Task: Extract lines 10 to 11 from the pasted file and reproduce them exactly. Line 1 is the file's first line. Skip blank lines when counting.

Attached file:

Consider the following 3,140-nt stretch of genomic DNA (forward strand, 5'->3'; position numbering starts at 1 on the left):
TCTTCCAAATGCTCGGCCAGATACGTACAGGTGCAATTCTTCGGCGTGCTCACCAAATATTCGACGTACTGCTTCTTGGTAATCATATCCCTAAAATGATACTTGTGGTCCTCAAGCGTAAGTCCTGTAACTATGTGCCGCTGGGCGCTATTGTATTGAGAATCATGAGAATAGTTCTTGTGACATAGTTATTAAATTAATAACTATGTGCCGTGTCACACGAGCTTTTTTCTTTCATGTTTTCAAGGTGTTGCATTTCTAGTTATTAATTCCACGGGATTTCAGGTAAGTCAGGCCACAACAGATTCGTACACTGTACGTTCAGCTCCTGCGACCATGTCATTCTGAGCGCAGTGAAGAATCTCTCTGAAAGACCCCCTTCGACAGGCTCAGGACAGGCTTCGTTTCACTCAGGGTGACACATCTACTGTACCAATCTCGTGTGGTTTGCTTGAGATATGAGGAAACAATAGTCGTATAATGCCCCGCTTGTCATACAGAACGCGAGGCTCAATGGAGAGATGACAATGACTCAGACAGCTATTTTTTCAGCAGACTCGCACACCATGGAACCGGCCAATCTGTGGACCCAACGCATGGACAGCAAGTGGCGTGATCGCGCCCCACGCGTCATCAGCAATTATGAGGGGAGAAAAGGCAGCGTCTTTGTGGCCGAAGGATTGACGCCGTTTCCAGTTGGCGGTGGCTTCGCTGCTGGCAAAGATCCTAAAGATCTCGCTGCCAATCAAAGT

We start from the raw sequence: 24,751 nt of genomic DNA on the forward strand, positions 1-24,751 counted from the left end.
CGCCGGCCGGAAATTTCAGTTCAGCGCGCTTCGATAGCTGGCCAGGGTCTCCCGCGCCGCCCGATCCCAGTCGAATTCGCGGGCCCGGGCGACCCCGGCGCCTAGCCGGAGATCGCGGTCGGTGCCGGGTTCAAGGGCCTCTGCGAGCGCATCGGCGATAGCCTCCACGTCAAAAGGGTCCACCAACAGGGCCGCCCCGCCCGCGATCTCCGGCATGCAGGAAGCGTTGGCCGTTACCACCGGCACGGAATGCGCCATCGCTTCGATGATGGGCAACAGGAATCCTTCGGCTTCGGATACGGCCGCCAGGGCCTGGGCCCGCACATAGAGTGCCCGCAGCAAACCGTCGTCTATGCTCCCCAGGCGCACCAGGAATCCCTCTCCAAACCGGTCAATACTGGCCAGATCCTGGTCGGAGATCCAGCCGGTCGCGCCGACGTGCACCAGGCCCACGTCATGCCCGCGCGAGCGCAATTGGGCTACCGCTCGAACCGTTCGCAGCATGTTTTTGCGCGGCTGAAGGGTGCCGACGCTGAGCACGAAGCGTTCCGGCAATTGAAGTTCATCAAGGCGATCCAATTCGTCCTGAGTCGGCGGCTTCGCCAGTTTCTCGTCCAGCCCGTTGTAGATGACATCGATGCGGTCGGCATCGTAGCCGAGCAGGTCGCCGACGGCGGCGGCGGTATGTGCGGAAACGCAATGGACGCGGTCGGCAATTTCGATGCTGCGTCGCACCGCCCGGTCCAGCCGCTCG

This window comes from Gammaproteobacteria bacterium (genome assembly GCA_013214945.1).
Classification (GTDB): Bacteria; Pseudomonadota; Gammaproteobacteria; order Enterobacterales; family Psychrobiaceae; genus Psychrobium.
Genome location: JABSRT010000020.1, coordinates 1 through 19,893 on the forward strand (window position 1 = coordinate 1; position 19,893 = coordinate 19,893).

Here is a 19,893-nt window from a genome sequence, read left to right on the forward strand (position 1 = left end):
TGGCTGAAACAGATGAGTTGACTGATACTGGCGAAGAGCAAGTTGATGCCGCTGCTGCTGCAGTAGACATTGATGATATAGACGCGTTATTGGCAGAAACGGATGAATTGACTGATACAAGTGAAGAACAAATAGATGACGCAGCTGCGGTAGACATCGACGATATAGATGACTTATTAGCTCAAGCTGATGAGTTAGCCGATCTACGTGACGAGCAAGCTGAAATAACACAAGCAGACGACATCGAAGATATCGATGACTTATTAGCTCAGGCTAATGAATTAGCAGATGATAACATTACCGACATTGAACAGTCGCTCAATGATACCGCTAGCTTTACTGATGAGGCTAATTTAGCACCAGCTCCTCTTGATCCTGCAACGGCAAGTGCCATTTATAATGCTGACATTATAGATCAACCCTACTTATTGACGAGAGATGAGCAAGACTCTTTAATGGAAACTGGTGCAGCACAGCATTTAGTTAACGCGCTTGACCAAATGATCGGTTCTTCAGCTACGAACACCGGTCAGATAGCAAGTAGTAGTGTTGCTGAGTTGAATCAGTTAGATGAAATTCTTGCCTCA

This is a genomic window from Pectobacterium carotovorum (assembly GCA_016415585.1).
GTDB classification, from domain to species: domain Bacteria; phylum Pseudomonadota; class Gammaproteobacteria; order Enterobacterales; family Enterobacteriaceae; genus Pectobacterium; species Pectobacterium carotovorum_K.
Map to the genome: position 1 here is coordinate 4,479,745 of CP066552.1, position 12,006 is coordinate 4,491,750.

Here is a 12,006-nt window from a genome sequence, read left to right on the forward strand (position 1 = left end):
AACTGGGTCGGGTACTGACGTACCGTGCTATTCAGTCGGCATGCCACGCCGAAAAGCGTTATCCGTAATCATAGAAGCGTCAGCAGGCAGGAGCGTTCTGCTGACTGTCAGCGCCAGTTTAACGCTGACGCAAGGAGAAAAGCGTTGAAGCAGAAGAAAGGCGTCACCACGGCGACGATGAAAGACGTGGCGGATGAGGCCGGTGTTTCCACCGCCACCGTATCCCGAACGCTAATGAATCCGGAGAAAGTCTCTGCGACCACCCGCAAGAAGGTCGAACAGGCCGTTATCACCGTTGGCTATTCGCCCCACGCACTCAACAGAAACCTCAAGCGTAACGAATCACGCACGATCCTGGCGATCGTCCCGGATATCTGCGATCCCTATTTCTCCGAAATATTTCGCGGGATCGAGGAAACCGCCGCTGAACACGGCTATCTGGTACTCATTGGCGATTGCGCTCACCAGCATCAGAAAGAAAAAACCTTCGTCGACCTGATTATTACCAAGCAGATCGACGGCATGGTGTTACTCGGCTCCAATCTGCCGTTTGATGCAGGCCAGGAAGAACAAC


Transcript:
This is a genomic window from Pectobacterium carotovorum (assembly GCA_016415585.1).
GTDB classification, from domain to species: domain Bacteria; phylum Pseudomonadota; class Gammaproteobacteria; order Enterobacterales; family Enterobacteriaceae; genus Pectobacterium; species Pectobacterium carotovorum_K.